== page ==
“Please tell us stories about Krishna!” they asked again and again.

I told story after story, and their joy brightened the room. Some asked detailed philosophical questions. I was impressed with their broad intelligence and their thirst for spiritual knowledge.

A Comrade "Speaks"

Finally Dayal Gauranga “spoke.” Although vastly different forms of sign language are used in different countries, he has mastered several of them and knows universal forms he can use in many places. Sometimes the principal had to assist him with the particulars of the Indian system, but mostly he could sign to the students directly.

How happy they were! Here was one of their own, someone who understood them and who has seriously and joyfully taken up a spiritual practice normally based mostly on sound. As Dayal Gauranga signed his presentation, Prema Pradipa translated the signs into spoken English for Keshava Bharati and me. We lived as much outside their visual exchange as they lived outside our verbal one.

Then another surprise: Dayal Gauranga had them rise at the end and chant the Hare Krishna mantra with him. Hare Krishna, Hare Krishna, Krishna Krishna, Hare Hare/ Hare Rama, Hare Rama, Rama Rama, Hare Hare. He did this by having a specific sign for each of the three words: Hare, Krishna, and Rama. Over and over again all “chanted” the mantra with their hands and eyes. Usually such group chanting, kirtana, is a loud yet sweet mixing of voices and instruments connecting with the Supreme Lord as He manifests through sound. But in this kirtana, there were no drums, no cymbals, and no melodious harmonium. In fact, there was no sound at all. Yet the Lord, present in His name, was palatably there in that assembly.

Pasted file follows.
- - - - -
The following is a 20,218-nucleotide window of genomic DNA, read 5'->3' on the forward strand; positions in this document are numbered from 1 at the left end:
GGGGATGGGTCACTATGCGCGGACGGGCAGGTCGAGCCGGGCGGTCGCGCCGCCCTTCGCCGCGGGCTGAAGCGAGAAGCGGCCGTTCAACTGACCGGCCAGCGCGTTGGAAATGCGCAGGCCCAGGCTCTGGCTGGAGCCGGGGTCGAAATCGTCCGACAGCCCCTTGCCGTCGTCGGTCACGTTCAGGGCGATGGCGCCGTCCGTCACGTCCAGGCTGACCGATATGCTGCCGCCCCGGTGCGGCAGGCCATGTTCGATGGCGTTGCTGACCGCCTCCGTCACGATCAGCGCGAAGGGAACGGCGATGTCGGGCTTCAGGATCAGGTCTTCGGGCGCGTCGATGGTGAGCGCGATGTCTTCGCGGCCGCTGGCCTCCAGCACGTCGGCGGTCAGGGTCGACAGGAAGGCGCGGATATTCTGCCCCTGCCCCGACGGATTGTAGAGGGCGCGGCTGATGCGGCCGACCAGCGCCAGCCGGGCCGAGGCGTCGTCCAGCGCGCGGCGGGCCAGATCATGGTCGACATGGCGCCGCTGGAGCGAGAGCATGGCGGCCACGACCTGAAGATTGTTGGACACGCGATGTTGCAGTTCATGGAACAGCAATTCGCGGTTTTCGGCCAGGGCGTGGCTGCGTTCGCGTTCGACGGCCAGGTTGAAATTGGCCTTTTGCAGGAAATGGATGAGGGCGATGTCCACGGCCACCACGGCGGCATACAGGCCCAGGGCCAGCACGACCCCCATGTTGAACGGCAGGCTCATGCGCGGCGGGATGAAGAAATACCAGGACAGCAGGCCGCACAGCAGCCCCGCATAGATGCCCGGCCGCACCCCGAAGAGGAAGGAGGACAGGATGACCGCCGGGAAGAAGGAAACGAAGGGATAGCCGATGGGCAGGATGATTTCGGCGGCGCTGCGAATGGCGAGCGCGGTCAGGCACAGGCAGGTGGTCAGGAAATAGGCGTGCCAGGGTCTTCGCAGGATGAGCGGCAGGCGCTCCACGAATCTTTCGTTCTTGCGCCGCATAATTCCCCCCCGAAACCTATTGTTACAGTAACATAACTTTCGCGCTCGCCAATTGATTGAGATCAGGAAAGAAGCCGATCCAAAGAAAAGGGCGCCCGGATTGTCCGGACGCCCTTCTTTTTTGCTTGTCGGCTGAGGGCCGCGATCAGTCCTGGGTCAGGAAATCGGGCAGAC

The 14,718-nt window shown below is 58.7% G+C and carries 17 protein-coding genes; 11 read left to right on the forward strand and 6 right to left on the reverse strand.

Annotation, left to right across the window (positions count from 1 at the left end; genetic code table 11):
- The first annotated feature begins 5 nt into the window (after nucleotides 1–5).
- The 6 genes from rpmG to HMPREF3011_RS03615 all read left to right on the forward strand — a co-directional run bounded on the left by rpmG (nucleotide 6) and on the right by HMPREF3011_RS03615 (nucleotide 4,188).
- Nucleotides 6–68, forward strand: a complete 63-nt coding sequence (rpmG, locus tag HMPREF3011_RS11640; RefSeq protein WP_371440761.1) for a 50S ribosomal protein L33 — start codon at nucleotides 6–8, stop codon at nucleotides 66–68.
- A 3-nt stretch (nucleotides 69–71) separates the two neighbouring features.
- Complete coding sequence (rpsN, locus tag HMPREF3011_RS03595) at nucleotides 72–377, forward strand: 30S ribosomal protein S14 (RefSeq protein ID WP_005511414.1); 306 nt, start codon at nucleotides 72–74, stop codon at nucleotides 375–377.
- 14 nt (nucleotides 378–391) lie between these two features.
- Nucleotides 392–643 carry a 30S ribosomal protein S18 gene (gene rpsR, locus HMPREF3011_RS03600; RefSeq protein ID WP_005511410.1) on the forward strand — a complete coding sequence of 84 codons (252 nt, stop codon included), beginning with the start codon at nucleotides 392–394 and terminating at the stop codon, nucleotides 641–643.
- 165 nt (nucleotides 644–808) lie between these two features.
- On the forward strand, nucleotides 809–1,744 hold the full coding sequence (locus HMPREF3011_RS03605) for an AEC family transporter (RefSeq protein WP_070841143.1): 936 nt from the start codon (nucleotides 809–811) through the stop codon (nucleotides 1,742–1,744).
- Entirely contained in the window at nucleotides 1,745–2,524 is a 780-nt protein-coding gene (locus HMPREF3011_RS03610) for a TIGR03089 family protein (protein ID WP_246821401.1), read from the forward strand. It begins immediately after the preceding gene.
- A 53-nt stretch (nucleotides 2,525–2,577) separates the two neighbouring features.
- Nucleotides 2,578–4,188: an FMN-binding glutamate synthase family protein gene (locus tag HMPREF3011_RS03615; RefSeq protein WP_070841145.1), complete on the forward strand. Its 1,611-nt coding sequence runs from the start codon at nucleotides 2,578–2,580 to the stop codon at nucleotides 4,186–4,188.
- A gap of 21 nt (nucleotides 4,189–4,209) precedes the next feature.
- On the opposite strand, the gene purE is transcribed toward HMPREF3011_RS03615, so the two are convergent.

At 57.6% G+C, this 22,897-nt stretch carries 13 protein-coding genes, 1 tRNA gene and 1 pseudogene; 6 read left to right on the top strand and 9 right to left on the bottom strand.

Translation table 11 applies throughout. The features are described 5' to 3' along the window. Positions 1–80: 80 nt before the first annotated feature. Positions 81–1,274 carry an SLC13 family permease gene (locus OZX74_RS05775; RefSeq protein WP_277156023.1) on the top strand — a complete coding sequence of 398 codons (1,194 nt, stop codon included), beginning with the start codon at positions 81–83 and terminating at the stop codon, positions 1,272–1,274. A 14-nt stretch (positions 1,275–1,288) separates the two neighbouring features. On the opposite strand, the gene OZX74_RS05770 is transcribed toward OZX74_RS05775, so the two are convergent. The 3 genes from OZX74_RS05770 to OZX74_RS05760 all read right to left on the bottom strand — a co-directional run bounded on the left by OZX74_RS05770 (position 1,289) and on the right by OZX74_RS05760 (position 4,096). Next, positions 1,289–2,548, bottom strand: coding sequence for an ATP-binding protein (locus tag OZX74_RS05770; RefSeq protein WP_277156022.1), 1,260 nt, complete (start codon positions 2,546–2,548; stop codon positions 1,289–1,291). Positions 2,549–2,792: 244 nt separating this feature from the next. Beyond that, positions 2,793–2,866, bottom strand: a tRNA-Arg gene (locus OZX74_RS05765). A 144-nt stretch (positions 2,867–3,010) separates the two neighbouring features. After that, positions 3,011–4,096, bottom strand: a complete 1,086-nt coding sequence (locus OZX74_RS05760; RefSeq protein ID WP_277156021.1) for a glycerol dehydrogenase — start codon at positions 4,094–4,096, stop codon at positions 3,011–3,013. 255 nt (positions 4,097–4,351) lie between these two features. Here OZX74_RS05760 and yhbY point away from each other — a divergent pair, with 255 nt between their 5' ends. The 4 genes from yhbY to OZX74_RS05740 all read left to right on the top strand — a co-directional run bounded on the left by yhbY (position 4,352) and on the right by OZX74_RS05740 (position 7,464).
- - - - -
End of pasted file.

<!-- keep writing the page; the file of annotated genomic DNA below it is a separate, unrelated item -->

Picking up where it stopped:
We next spent time at three other schools, two of which had children with more severe difficulties than the first. One school catered to the very poor, and another to a mix of deaf and blind children. Our guide told me how much the fourteen million deaf in India value picture books and how his students long to read such books, in English, about how wonderful Lord Krishna is.

Deaf Chanting

On the train back to Ujjain, I asked Dayal Gauranga to explain how he chants the Hare Krishna mantra for his vow as a disciple. When ISKCON members become disciples of a guru, they promise to abstain from illicit sex, intoxication, gambling, and meat-eating. They also vow chant the Hare Krishna mantra on each of 108 beads, going around the beads at least sixteen times a day.

Dayal Gauranga has four methods of chanting, and he alternates between them to keep his mind focused. The first is that he visualizes the hand gestures for each word of the mantra. The second is that he visualizes the printed words of the mantra. Third is visualizing the form of the Lord as the worshipable deity. “Hare” is Radharani, and “Krishna” and “Rama” are Krishna. His fourth method is to form the words with his mouth and focus on the feel of his mouth for each word.